Chris Grayling: The hon. Gentleman must understand that the fundamental difference between us is that we do not believe that we should pass laws to do that. One does not legislate best practice; one encourages it. The flaw in this measure is the belief that passing a law is the right way to deal with a genuine problem. That is the difference between Conservative and Labour Members.

Kali Mountford: I hope that the hon. Gentleman recognises the hard work going on in junior and primary schools as well as in secondary schools and universities. Alongside that good work, does he not recognise that there is a problem with people following their natural instincts, to use his words? Is not the problem that some people's natural instincts may not be benign, and some people's natural instincts may need some encouragement in a more generous direction?

Chris Grayling: If the hon. Lady is right, and if the hon. Member for Ogmore (Huw Irranca-Davies) is correct that there are potential students out there who will out-perform in higher education, by definition, those institutions that are good at recruiting them will rocket up the academic ladder, and others will realise that they are missing out. Surely best practice is best developed in that way, rather than through clumsy bureaucratic laws from the centre.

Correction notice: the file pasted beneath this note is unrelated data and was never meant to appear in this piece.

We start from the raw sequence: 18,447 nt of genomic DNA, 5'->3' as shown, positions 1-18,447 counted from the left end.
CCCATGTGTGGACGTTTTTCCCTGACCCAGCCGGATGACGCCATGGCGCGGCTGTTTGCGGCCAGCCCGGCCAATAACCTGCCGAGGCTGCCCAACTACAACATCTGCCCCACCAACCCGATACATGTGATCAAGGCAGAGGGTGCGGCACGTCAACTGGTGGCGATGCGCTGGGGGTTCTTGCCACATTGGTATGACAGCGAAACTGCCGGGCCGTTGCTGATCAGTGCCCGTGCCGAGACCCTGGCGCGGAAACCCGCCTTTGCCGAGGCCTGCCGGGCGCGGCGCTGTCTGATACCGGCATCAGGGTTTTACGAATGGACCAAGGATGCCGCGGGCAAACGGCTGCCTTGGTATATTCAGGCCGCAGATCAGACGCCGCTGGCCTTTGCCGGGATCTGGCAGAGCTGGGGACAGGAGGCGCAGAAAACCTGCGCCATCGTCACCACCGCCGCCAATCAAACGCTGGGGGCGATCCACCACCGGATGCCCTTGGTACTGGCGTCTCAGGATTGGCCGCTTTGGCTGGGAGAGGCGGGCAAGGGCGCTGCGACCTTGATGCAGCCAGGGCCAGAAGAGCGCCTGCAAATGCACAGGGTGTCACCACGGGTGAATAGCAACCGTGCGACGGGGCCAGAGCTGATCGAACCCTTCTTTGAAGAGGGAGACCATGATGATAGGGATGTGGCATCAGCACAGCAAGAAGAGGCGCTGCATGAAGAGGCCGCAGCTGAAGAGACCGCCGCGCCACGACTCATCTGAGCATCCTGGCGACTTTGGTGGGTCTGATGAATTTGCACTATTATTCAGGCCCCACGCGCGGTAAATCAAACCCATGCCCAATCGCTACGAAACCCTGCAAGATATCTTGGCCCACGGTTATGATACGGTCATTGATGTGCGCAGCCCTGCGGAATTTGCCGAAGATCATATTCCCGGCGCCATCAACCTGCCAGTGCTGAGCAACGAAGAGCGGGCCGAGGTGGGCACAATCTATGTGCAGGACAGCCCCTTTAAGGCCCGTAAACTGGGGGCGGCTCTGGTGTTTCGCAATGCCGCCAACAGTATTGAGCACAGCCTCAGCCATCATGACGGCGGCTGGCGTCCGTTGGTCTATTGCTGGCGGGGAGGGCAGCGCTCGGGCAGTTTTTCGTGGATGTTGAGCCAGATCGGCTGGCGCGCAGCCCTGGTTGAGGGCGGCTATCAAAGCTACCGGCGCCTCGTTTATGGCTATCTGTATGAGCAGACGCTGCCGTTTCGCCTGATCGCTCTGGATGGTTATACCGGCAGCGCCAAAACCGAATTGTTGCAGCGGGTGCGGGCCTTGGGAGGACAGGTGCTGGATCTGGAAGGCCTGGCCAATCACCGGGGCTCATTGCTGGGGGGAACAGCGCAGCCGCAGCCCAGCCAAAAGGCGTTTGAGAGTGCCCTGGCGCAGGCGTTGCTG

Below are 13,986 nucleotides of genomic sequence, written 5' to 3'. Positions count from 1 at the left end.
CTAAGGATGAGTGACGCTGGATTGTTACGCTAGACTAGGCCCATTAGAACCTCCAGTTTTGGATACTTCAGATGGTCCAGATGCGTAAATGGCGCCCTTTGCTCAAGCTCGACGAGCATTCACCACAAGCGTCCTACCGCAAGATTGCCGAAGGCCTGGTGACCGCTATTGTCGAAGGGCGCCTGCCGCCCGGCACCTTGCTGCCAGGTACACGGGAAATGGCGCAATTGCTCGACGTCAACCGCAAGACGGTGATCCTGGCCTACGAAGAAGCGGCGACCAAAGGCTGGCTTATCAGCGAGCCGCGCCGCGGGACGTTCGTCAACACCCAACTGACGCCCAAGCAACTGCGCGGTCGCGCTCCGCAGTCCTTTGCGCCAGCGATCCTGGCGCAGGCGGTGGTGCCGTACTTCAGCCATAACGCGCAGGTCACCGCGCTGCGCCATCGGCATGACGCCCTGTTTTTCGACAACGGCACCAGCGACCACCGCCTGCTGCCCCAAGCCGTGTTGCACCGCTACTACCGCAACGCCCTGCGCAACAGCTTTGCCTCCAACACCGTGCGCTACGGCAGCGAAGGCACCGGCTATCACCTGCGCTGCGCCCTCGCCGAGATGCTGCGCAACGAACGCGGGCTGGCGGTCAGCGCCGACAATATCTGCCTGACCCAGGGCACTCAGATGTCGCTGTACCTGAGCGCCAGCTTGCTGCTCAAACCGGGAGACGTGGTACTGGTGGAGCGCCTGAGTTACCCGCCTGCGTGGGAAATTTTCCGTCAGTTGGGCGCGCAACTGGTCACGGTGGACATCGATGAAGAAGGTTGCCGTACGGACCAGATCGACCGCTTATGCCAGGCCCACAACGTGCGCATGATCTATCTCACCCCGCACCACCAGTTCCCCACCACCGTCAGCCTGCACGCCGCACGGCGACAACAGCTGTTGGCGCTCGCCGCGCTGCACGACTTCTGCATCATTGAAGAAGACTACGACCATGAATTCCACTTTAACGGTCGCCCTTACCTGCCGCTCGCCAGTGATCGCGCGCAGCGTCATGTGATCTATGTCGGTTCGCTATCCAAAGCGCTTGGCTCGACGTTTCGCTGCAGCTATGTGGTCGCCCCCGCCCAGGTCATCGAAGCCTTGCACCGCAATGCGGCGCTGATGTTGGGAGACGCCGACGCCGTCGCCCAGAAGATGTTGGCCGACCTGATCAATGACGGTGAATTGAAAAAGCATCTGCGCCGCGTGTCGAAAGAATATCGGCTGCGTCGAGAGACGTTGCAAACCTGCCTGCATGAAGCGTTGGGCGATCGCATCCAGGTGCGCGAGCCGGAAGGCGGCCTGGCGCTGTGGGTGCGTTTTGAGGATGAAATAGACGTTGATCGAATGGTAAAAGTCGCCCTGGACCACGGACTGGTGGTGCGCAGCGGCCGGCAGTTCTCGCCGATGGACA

Huw Irranca-Davies: Will the hon. Gentleman give way?

Chris Grayling: If the hon. Gentleman will forgive me, I want to make some progress. I do not want to take up the whole debate with my contribution.

The problem is that when the Government feel that something is not right, they rush to pass a law. Although the natural instincts of Labour Members to nationalise everything have long been curbed, those instincts are still to look to interfere in every aspect of our lives. When there is something with which they do not agree, passing a law is their only solution. The introduction of an access regulator, whose job is to ensure that universities are pressurised into changing the way that they shape their future intakes, is based too much on class prejudice and not enough on academic good practice. We do better if we empower people to take those decisions themselves, rather than trying to be prescriptive from the centre.

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I agree with the hon. Member for Nottingham, North that something must be done to address those failing schools and communities where education is an alien concept [Interruption.] He has just returned to the Chamber, and he missed my remarks referring to his speech. I very much agreed with his diagnosis of the problem in his constituency. My point is that that problem simply should not exist in a modern society in 2004. It behoves all of us as politicians to seek ways to address it. We differ not on the aspiration but on the solution. Fundamentally, we do not believe that passing laws is the right way to do it. Nor do we believe that creating potentially draconian regimes for the university sector is the right way to do it.